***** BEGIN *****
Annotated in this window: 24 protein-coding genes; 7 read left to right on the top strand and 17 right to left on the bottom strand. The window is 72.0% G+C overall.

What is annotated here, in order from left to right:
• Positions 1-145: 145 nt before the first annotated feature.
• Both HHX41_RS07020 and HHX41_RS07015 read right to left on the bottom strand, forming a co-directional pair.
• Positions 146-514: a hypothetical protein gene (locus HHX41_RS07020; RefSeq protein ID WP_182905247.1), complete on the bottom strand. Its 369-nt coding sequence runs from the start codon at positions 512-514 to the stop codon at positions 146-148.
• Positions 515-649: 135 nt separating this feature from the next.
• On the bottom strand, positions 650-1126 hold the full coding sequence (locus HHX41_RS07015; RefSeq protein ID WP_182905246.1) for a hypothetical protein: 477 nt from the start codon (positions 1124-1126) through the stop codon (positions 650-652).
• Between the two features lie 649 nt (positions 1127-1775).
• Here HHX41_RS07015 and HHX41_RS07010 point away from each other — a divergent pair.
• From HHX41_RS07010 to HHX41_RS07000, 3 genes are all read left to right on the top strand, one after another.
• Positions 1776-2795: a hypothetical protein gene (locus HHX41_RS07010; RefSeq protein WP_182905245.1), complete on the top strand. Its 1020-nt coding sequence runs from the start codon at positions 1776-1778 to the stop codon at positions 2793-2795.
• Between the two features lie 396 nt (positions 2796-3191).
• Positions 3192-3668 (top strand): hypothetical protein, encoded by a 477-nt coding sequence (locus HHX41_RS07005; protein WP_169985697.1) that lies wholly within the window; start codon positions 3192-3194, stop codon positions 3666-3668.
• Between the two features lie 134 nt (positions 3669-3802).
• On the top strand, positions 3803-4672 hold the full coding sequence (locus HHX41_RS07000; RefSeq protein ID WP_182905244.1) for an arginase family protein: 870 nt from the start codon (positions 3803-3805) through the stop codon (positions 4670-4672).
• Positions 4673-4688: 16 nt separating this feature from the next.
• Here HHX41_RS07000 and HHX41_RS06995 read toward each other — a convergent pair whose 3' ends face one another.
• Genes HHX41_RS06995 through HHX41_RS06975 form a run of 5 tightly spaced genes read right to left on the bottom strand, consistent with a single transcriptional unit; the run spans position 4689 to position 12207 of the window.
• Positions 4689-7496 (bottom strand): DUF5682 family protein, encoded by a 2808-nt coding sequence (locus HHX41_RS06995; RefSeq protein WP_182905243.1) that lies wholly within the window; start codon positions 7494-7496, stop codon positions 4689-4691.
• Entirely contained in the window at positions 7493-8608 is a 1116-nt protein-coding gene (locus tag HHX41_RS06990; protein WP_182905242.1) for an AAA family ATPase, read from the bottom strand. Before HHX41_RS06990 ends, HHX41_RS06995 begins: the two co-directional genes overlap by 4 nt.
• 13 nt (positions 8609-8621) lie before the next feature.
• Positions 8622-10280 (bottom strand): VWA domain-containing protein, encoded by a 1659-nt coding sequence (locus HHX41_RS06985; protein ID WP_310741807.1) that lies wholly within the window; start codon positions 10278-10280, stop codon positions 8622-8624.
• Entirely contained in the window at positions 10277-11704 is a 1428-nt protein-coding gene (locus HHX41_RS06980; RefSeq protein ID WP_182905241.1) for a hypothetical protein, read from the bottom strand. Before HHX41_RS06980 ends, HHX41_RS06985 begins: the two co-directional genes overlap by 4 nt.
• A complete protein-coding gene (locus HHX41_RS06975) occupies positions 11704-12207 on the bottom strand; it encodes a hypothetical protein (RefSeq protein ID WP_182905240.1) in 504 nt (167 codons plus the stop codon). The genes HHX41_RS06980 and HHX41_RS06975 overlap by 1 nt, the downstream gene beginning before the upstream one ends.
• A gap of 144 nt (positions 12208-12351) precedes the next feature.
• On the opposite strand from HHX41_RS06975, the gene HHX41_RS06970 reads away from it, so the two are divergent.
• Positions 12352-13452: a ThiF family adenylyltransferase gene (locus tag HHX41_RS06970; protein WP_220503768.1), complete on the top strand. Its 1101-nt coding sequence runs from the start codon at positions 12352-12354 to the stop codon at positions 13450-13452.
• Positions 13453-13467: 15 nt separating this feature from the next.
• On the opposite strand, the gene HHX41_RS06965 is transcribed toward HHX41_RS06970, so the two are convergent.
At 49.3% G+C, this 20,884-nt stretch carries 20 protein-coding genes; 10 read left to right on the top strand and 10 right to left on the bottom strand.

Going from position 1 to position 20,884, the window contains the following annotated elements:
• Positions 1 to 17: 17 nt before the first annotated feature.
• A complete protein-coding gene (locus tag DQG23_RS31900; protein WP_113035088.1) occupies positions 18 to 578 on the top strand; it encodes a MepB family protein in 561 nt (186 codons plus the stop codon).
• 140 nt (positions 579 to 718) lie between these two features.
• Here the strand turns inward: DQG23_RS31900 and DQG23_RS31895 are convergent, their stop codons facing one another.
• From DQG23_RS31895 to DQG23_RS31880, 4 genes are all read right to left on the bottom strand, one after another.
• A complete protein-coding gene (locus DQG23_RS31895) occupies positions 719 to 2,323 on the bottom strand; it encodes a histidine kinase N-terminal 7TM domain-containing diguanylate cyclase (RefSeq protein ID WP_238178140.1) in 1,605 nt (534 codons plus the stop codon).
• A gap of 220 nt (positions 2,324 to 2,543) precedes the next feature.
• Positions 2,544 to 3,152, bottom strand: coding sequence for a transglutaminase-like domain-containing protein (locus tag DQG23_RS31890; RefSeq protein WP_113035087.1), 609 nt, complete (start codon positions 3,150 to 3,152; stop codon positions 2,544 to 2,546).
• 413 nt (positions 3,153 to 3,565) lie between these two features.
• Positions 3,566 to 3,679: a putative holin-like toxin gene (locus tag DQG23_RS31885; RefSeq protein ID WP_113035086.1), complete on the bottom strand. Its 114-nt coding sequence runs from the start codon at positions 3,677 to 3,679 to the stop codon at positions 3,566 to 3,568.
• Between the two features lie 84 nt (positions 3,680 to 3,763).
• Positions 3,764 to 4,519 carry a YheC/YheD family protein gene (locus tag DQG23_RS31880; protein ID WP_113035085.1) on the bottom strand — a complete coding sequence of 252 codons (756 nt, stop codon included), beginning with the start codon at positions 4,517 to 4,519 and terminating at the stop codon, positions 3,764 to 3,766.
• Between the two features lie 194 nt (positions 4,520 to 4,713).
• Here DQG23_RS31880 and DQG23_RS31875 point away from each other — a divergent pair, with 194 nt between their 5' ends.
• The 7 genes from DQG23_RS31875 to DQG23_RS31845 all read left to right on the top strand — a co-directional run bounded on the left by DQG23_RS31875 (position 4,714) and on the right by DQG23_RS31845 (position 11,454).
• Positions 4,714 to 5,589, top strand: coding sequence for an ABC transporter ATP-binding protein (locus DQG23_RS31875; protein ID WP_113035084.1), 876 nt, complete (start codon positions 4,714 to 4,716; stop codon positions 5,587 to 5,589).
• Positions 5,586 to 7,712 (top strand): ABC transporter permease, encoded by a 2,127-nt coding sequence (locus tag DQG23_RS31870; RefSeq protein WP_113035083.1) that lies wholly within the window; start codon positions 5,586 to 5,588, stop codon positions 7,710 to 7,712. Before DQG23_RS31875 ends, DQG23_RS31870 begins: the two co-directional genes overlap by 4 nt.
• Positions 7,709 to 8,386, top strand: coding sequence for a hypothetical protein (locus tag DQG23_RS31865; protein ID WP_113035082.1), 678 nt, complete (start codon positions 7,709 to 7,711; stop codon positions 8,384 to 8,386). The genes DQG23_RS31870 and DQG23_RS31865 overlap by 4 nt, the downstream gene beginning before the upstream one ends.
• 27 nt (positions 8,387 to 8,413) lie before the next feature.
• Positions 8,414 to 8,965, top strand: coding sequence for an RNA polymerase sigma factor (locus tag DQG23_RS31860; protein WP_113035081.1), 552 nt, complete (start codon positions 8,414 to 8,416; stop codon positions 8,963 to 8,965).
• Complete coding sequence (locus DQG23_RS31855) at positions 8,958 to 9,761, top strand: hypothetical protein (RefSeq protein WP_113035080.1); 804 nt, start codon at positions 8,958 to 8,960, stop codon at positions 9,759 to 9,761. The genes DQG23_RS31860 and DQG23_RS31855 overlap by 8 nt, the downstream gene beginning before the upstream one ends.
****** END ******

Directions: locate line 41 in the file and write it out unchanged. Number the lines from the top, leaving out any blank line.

• Positions 3,566 to 3,679: a putative holin-like toxin gene (locus tag DQG23_RS31885; RefSeq protein ID WP_113035086.1), complete on the bottom strand. Its 114-nt coding sequence runs from the start codon at positions 3,677 to 3,679 to the stop codon at positions 3,566 to 3,568.